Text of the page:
David Yassky Is Sad About Dock Street, Optimistic About the 33rd Council Race

City Councilman and comptroller candidate David Yassky seemed to be having a good time at the High Line Park gala at Pier 60 on the evening of June 15, but he turned somewhat solemn when I asked him about Dock Street.

“Oh, what a shame,” Yassky said of the 40-9 vote that overruled his home-district opposition to the 17-story development. “There are only a few things in New York that should be treated as sacrosanct and one of them is the Brooklyn Bridge. Why the city would allow somebody to put a building that will rise 90 feet over the bridge roadway was just a big mistake. I’m sad about it.”

Yassky also weighed in—or didn’t, as the case may be—on the future of his own Council seat, representing the 33rd District. “Democracy at work,” he said. “I love City Council races because it’s a small enough electorate that you really can win by talking to voters directly and it’s thrilling.”

I asked Yassky whether he would endorse anyone in the crowded race for his seat—which, among other match-ups, pits his former chief of staff Evan Thies against Stephen Levin, the former chief of staff of Assemblyman Vito Lopez, who recently endorsed Yassky.

“I know my constituents pretty well—they’re smart, they’ll pick the right person,” Yassky said.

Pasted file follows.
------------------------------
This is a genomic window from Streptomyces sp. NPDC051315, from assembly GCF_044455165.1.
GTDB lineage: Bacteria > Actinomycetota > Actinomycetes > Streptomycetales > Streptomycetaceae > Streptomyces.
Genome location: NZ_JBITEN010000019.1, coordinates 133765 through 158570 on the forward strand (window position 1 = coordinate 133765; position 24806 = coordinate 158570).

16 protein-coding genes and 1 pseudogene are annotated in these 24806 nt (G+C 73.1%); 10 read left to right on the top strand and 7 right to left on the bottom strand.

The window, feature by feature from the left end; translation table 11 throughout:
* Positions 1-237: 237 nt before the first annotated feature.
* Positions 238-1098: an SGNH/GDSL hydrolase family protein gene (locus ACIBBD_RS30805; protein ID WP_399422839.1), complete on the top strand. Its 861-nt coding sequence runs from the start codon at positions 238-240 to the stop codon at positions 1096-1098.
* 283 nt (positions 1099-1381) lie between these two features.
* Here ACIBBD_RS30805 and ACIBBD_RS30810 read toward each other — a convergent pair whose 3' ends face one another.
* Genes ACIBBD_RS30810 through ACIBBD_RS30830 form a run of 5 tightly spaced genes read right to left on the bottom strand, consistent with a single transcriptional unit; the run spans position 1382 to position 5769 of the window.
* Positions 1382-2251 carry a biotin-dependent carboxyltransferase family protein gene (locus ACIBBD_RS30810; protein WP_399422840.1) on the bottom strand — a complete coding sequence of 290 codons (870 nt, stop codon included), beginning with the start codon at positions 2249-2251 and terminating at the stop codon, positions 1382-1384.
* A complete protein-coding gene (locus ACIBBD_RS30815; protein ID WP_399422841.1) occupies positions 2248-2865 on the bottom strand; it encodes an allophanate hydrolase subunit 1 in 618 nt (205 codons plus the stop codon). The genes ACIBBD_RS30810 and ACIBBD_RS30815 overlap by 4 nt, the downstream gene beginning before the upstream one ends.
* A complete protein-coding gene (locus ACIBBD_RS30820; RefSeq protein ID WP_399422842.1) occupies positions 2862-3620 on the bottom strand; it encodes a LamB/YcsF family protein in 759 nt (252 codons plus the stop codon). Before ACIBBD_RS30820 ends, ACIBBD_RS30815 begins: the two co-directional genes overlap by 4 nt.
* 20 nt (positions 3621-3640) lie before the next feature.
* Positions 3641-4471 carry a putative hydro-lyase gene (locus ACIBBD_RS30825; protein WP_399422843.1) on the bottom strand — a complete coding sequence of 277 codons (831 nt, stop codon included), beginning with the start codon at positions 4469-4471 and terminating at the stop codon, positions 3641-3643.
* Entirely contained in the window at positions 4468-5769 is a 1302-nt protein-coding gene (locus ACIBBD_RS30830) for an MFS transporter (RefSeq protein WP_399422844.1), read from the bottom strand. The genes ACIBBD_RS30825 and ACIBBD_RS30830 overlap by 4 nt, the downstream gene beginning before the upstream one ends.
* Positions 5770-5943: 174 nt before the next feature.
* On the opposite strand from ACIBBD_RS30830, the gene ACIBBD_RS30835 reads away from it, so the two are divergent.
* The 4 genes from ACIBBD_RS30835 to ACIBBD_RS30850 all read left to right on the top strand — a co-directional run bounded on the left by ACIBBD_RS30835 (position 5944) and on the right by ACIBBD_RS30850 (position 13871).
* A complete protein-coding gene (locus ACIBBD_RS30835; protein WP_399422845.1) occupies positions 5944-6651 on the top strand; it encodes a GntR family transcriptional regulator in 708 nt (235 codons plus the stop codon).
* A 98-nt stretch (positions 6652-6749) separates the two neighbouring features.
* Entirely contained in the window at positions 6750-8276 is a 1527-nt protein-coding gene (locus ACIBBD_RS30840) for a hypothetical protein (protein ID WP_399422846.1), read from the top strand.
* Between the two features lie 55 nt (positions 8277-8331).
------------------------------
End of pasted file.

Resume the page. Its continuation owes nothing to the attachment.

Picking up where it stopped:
Yassky was in full campaign mode when I asked him if there were any celebrities he was excited to meet at the popular gala. “How about the true celebrities of New York, the teachers doing the unsung work of educating the next generation? If there are any here, I would love to be introduced,” he said.

When a reporter from New York magazine asked Yassky about a rumor that you can see people having sex inside the Standard Hotel from the High Line Park, Yassky thought he was getting Borat-ed (or maybe Bruno-ed).

“Are you really with New York magazine?” he asked

“Yes!” the reporter replied.

“You’re not, like, Sacha Baron Cohen?”

“No.”

“I just want to make sure,” he said.

Yassky said he had not been up to the High Line since it officially opened and couldn’t weigh in on the sex sightings.